According to Robert O. Coppedge, an economic development specialist for the New Mexico State University Cooperative Extension Service, a sound rule of thumb is that for every new dollar in payroll, there is a multiplier effect of two. That is to say that an employee earning $22,000 per year will produce $44,000 in economic benefits.
Cargill’s Excel Beef facility employs 2,850, and National Beef employs 2,400. Suppose that each plant were to add 700 new employees to staff a third shift at an average annual wage of $22,000 per annum. Using an income multiplier of two, these jobs would be worth nearly $62 million in economic benefits.
Obviously, affordable rental housing is key to generating significant economic development benefits. And the Sec. 42 program is the solution to delivering workforce housing with three-bedroom rents below $650 per month.
Industry advocates need to do a better job educating state legislatures regarding the economic development benefits of affordable workforce housing.
Perception is a big part of the problem. The general view—that LIHTC is “HUD housing”—conjures images of welfare queens, homeless people, and decaying high-rise tenements. Too many people have the superficial impression that Sec. 42 is some sort of giveaway.
If state legislatures and municipalities truly understood that affordable housing was a valuable tool to unlocking millions of dollars in economic development benefits, they would embrace the Sec. 42 program. Further, state legislatures and municipalities might even provide program enhancements such as:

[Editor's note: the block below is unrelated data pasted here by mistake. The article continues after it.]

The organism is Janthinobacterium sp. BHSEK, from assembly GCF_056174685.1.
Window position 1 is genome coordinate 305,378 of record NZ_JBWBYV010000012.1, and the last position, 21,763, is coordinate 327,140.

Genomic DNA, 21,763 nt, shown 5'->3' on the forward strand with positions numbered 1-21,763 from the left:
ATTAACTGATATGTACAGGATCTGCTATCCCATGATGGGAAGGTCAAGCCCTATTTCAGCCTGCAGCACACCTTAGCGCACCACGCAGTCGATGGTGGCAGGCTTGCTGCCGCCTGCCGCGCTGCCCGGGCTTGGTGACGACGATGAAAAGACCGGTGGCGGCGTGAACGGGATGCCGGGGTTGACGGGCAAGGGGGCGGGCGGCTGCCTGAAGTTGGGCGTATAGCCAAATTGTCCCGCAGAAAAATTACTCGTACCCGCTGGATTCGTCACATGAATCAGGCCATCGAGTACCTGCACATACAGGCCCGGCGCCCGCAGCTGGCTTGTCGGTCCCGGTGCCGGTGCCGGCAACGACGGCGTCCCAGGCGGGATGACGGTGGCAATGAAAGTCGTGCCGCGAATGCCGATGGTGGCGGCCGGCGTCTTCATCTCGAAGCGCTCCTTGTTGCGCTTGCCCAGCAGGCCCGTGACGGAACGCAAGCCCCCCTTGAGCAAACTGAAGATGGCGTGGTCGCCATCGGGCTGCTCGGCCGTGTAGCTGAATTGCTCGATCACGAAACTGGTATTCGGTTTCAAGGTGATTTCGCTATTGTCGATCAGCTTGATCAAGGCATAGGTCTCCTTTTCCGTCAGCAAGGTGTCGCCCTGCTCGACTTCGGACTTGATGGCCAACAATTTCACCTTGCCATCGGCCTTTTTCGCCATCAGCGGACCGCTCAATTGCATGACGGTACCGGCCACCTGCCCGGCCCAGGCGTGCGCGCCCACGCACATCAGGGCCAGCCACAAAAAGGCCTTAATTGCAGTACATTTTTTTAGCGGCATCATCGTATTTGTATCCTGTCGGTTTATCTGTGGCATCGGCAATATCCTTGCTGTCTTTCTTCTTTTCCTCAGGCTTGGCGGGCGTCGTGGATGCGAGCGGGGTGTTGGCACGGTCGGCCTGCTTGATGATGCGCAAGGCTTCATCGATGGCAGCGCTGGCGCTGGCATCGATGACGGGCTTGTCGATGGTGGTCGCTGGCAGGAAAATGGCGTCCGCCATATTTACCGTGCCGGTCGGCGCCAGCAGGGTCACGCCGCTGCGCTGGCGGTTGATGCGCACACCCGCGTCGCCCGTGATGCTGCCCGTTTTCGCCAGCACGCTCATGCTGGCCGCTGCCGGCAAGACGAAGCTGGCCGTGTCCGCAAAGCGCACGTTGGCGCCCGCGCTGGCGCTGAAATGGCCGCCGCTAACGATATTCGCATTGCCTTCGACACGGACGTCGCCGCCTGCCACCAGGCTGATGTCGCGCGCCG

1. The creation or augmentation of housing trust funds;
2. State tax credit programs;
3. Tax abatement;
4. Tax increment financing;
5. Community land trusts—private, nonprofit corporations set up to acquire and hold land for the benefit of a community and to provide affordable access to land and housing;
6. Affordable housing donation credits;
7. Federal HOME funds administered by states and cities;
8. Tax-exempt bond financing set-asides;
9. Community Development Block Grants;
10. State historic preservation tax credits; and
11. Sales tax exemptions.
The ability of a developer to produce quality housing at affordable rent levels is inextricably linked to multiple funding sources.
The cost/benefit equation becomes pretty favorably one-sided when jobs are part of the formula—especially new jobs.
Many cities and towns across the country could boost their economic fortunes by understanding that affordable workforce housing is as much a part of the basic infrastructure as is a good school system, adequate water and sewer service, and the safety offered by professional police and fire protection.
R. Lee Harris, CRE, CPM, is president of Cohen-Esrey Real Estate Services, LLC, a Kansas City-based commercial real estate organization that has managed more than 50,000 multifamily units since 1969. The firm is active in 95 markets spanning 17 states and is actively involved in the management, development, and acquisition of conventional and affordable housing. The company’s Web site address is www.cohenesrey.com.